What is Prime Rate? - Definition and Current Statistics
Prime Rate is currently 3.25%. (as of December 16, 2011)
While the exact definition of prime rate varies from country to country, in the United States, the prime rate is the interest rate banks charge their best commercial customers for short-term loans. The Prime rate of interest serves as a benchmark for most other loans in the US including short term business loans and home equity loans. Contrary to popular belief prime rate is not set by the government. Banks generally set prime based upon the Fed Funds rate. Prime is currently set at the fed funds rate plus 3%. The fed funds rate is set by the federal reserve via their "fed funds target rate" so in a way the goverment does influence prime rate although indirectly.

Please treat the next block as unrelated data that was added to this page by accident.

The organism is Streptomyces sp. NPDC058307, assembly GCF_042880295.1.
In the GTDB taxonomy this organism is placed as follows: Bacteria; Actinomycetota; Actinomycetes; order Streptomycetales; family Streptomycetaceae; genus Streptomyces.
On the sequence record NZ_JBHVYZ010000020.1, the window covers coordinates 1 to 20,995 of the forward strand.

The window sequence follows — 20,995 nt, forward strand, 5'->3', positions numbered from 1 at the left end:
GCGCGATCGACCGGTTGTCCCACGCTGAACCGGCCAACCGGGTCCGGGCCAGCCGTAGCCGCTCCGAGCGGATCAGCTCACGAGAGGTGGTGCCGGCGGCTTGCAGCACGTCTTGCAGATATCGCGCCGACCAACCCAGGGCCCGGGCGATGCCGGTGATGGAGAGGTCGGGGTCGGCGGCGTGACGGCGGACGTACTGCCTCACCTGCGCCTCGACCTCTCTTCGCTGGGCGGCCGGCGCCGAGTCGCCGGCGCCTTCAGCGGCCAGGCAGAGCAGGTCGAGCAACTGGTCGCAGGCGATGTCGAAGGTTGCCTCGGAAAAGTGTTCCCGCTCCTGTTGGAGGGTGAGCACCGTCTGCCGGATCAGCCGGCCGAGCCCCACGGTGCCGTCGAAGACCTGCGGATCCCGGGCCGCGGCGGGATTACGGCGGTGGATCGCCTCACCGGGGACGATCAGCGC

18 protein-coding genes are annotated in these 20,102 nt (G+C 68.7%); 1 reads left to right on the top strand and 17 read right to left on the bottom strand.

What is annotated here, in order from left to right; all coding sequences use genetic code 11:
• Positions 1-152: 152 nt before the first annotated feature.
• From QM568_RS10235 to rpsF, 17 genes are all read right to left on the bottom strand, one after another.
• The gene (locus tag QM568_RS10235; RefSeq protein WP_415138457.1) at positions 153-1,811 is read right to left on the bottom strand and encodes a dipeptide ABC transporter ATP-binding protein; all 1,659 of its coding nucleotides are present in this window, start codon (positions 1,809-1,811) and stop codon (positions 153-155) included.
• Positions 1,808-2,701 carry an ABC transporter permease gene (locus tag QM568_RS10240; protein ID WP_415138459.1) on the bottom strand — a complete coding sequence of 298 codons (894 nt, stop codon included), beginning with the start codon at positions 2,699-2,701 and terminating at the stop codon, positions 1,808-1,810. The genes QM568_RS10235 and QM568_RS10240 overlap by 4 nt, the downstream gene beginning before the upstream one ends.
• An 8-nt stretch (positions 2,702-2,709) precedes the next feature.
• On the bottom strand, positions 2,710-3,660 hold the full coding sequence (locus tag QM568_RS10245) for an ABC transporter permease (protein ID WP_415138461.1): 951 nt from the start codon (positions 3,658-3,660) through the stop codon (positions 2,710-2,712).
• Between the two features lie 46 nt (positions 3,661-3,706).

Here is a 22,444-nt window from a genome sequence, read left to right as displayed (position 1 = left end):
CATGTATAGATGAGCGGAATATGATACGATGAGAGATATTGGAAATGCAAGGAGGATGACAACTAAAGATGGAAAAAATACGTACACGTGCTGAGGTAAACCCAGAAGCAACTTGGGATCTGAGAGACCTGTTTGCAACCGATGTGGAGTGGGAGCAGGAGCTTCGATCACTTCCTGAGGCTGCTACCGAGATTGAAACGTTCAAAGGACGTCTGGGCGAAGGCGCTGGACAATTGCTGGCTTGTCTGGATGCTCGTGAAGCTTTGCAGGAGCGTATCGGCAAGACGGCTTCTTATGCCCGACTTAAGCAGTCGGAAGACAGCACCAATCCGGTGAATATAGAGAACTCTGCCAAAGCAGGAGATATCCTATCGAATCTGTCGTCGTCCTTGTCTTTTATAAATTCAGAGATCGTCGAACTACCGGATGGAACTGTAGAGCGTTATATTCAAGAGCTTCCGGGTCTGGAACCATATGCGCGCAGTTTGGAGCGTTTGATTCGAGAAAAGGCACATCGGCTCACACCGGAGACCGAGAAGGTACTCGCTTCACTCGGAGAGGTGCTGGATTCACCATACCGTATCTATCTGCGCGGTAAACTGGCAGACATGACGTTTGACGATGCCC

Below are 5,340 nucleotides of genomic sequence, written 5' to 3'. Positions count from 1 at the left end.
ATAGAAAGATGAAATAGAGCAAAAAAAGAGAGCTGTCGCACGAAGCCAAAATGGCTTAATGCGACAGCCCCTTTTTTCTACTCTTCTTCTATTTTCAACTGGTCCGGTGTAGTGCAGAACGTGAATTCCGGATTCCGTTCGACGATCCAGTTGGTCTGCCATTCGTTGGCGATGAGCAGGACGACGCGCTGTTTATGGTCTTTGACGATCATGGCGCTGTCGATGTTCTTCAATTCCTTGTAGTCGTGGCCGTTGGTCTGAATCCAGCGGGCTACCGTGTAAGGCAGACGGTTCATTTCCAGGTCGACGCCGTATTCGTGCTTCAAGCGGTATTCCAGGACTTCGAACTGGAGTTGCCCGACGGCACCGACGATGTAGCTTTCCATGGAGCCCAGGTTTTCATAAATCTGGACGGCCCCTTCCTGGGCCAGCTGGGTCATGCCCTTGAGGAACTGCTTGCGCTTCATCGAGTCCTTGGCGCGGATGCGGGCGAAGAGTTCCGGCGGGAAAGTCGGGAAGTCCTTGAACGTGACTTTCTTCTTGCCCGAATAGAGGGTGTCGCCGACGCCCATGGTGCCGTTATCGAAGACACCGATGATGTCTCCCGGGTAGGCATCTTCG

Prime rate can vary from bank to bank. Most sources quote the Wall Street Journals average. The Wall Street Journal surveys large banks and publishes what is called a consensus prime rate. The Journal surveys the 30 largest banks, and when 75% of them change, the Journal changes its posted rate.
Prime rate is forecast to drop one quarter to one half percent over the next year and is not expected to rise above 5% until 2010. Given current economic uncertainties this can of course change.
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